Everybody keeps asking me whether George Carlin was Jewish.
“I heard he was related to the Karlin-Stoliner rebbe,” a colleague said about the comedian who died this week at the age of 71.
No, not unless the Karlin-Stoliner rebbe’s family was really Irish and Catholic.
“Are you going to do a story on him?” the editor of an East Coast Jewish newspaper e-mailed me.
No, I said, Carlin was not a Jew. When Ben Karlin dies — he’s the guy who created “The Daily Show With Jon Stewart” — that’s a story we’ll do. But that’s several decades away.
We assume Carlin was Jewish not just because his surname name is Jew-ish but because his comedy confronted the status quo, the government, the elite, the insiders. He was right up there in the tradition of Lenny Bruce, Mort Sahl and Howard Stern — the tummler who doesn’t just want the world to laugh, he wants the world to change.
That’s what Carlin’s classic 1971 routine, “Seven Words You Can Never Say on Television,” did. Carlin came along and dismantled the idea that a government responsible for Vietnam and Watergate had a right to tell us what was obscene. It was such an obvious and threatening concept, he was arrested at least once after performing it and charged with violating — what else? — obscenity laws.
I was 11 when I first heard that routine, listening to my brother’s copy of Carlin’s “Class Clown” LP in our bedroom. I played it over and over, like a lot of people in my generation. It was liberation comedy, pointing out hypocrisy and greed in our society in a way that even an 11-year-old could understand.
I have been trying to compile a list of performers who’ve been dragged offstage by authorities, persecuted by the government or banned by media conglomerates not because of what they did — drugs, underage girls, etc. — but because of what they had said. By my count, most of these renegades have been Jewish.
It’s not a long list, but there was Bruce, of course, hounded for his content (and, I believe, hounded for his drugs, because of his content). Stern and his fights with the Federal Communications Commission and the Christian right, which in his case may well be one and the same. There’s Joan Rivers, who’s been banned and re-banned by several shows. And then there’s Carlin, part of the same elite club.
(In his book on the comedians of the ’50s and ’60s, “Seriously Funny,” Gerald Nachman tells how the Los Angeles Police Department even found a Yiddish-speaking detective to monitor Bruce’s act. The detective dutifully filed his report: “Suspect also used the word ‘shtup.'”)
Carlin didn’t stop with government. He went after religion; he went after God. What’s more Jewish than that? The ability to take a fresh look — and by fresh, I also mean crude and challenging — at beliefs we have grown comfortable with is another Jewish comic tradition: Ask Woody Allen; ask Bill Maher.
Here’s a favorite, for old times’ sake, from 1997:
Think about it. Religion has actually convinced people that there’s an invisible man — living in the sky — who watches everything you do, every minute of every day. And the invisible man has a special list of 10 things he does not want you to do. And if you do any of these 10 things, he has a special place, full of fire and smoke and burning and torture and anguish, where he will send you to live and suffer and burn and choke and scream and cry forever and ever ’til the end of time!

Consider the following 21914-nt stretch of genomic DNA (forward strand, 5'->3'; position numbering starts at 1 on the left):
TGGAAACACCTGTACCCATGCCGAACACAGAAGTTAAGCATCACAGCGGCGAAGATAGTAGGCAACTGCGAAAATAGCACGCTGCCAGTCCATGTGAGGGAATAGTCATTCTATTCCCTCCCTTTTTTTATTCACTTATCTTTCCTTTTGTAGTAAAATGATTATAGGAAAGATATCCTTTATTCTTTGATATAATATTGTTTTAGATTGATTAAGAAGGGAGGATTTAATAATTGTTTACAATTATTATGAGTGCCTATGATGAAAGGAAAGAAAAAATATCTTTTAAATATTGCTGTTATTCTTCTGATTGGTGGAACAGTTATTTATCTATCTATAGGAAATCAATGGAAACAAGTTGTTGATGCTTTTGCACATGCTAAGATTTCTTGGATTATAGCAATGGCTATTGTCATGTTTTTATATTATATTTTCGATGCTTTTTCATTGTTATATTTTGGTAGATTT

But He loves you.
He loves you, and He needs money! He always needs money! He’s all-powerful, all-perfect, all-knowing and all-wise; somehow just can’t handle money!
Carlin wasn’t Jewish, but as he looked to Bruce, so generations of Jewish comic soothsayers looked to him. He begat — or at least cleared the way — for Richard Belzer, Roseanne Barr, Ben Stiller, Adam Sandler, Stewart and, of course, Ben Karlin.
“Nobody was funnier than George Carlin,” Judd Apatow, director of “Knocked Up” and “The 40-Year-Old Virgin,” told the Los Angeles Times. “I spent half my childhood in my room listening to his records, experiencing pure joy. And he was as kind as he was funny.”
When I watched Larry David in “Curb Your Enthusiasm” try to steal a nail used in “The Passion of the Christ” to put up his mezuzah, I couldn’t help thinking of Carlin’s incendiary statements hadn’t just cleared the way, but bulldozed the boulevard.
Before stand-up, Jews put their observations in print. The Austrian comic essayist Karl Kraus — a big deal in the fin de siècle — nurtured his rage by reading the morning paper then turning loose his pen. Then came the microphone and a way to share the anger, through humor, with the masses.
Carlin had that Jewish talent — standing at a remove from the larger culture and commenting astutely on it. What he was doing on stage, Mel Brooks was doing on film, Norman Lear on television and Stern on radio.
As Carlin became famous and rich and lionized, he didn’t lose his ability to get angry and funny, to rail against the hypocrites of the left and right, the politicians and clergy and businessmen, the environmentalists and the polluters. “I think it’s the duty of the comedian to find out where the line is drawn,” he said, “and cross it deliberately.”
That’s why it’s not out of line to say a little Kaddish for Carlin.
There is a saying that in Ireland there are no strangers, only friends you haven’t met yet.
On our visit we experienced a tangible expression of this in Kenmare, where perfect strangers went out of their way to help us get our laundry done and then volunteered to drive us back to our hotel when we couldn’t find a taxi.